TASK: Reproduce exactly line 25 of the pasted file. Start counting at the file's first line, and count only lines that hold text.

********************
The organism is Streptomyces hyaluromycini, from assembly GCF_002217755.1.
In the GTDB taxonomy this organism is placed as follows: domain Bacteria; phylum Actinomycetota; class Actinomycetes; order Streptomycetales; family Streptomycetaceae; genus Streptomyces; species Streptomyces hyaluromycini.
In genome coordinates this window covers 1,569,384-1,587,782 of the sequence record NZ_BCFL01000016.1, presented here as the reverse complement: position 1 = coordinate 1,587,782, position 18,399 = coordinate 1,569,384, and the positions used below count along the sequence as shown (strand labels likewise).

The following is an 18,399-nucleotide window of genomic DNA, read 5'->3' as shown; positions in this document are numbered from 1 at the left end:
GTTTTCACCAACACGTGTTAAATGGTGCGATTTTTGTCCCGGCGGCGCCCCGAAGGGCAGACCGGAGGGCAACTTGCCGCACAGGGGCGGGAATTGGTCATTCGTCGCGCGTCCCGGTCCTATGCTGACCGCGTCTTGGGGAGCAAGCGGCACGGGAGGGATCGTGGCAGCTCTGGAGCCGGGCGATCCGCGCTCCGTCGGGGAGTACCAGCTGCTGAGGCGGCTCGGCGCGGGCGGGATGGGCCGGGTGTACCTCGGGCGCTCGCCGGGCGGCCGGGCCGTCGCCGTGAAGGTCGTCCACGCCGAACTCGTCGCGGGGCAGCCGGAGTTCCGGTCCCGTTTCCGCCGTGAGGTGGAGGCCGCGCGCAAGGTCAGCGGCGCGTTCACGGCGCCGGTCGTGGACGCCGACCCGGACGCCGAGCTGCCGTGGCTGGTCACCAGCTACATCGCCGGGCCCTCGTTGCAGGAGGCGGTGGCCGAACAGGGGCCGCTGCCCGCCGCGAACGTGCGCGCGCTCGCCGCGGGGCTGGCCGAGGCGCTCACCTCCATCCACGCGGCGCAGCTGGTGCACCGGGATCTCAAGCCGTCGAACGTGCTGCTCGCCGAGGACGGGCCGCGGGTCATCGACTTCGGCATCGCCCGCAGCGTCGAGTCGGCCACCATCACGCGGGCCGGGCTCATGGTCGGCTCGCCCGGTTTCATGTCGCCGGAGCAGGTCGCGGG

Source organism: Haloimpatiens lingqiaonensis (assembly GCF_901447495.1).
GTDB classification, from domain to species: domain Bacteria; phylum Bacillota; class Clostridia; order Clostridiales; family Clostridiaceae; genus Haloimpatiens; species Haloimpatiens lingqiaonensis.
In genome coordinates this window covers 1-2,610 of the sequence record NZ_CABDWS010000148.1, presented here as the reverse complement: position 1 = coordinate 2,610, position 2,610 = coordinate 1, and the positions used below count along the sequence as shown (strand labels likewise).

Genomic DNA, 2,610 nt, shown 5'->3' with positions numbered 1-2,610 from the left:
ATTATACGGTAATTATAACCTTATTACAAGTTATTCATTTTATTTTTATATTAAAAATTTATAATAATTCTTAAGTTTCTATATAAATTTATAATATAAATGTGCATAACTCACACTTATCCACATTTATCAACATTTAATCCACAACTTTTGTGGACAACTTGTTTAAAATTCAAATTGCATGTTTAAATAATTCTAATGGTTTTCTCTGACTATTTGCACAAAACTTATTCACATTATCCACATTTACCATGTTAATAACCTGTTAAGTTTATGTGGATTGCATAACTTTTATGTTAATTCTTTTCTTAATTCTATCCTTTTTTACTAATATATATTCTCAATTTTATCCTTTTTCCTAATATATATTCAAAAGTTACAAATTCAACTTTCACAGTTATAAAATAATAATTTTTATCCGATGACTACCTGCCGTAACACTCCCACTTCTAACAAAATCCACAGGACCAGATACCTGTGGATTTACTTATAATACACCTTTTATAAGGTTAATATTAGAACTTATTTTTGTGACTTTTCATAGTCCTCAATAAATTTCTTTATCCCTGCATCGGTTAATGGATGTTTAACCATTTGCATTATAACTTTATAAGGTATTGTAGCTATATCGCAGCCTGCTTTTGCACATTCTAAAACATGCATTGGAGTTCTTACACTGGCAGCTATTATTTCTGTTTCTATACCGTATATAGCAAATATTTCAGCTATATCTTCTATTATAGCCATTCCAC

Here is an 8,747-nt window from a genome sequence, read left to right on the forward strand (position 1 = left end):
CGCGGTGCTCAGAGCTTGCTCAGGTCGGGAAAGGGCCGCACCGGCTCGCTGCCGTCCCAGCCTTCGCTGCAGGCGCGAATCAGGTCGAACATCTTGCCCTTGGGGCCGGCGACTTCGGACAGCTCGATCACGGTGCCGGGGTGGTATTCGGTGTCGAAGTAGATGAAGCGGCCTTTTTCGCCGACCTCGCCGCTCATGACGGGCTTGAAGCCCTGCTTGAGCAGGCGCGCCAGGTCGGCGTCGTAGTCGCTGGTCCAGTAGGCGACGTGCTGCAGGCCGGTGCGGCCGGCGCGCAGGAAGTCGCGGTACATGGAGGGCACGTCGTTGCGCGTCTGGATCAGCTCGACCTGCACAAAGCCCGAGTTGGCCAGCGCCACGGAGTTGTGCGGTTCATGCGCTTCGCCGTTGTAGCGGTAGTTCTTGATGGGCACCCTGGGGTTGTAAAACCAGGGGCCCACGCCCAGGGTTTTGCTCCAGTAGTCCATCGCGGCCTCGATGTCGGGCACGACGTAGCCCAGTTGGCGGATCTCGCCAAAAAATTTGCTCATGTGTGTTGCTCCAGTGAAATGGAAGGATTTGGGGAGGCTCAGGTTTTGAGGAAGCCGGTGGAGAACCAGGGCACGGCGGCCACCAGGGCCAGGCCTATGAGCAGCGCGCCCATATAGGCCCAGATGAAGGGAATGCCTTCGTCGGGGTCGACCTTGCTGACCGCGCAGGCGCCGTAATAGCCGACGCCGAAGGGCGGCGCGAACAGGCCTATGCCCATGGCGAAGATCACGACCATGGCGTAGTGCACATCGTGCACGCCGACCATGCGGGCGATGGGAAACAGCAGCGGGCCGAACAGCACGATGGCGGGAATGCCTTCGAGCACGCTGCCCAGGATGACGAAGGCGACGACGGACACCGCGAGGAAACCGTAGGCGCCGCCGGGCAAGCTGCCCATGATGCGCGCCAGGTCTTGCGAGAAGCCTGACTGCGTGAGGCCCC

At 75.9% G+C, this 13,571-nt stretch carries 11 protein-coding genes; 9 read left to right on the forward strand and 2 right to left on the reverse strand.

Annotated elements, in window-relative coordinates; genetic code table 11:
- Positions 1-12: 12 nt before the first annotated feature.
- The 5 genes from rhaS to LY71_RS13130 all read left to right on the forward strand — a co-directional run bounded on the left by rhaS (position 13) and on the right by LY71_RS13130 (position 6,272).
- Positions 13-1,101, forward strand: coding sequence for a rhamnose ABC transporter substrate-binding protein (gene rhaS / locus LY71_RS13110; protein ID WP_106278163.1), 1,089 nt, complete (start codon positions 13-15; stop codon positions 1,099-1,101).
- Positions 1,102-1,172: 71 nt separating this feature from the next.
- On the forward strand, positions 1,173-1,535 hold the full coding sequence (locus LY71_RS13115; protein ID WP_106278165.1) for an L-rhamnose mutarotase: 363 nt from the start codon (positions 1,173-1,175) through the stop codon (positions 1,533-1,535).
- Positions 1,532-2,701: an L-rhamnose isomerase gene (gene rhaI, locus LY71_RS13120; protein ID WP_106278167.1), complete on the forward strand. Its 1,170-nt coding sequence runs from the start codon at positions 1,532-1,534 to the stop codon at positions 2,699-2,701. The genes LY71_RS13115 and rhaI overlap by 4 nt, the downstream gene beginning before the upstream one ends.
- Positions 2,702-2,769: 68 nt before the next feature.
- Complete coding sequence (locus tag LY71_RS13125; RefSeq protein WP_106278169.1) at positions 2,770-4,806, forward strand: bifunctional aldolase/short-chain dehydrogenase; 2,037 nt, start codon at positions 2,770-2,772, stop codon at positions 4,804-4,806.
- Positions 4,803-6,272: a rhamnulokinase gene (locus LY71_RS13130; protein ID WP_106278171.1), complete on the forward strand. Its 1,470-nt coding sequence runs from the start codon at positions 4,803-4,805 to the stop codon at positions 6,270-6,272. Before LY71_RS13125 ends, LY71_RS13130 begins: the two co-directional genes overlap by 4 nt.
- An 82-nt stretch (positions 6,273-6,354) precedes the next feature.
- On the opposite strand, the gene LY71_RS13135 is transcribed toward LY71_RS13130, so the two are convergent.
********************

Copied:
- On the opposite strand, the gene LY71_RS13135 is transcribed toward LY71_RS13130, so the two are convergent.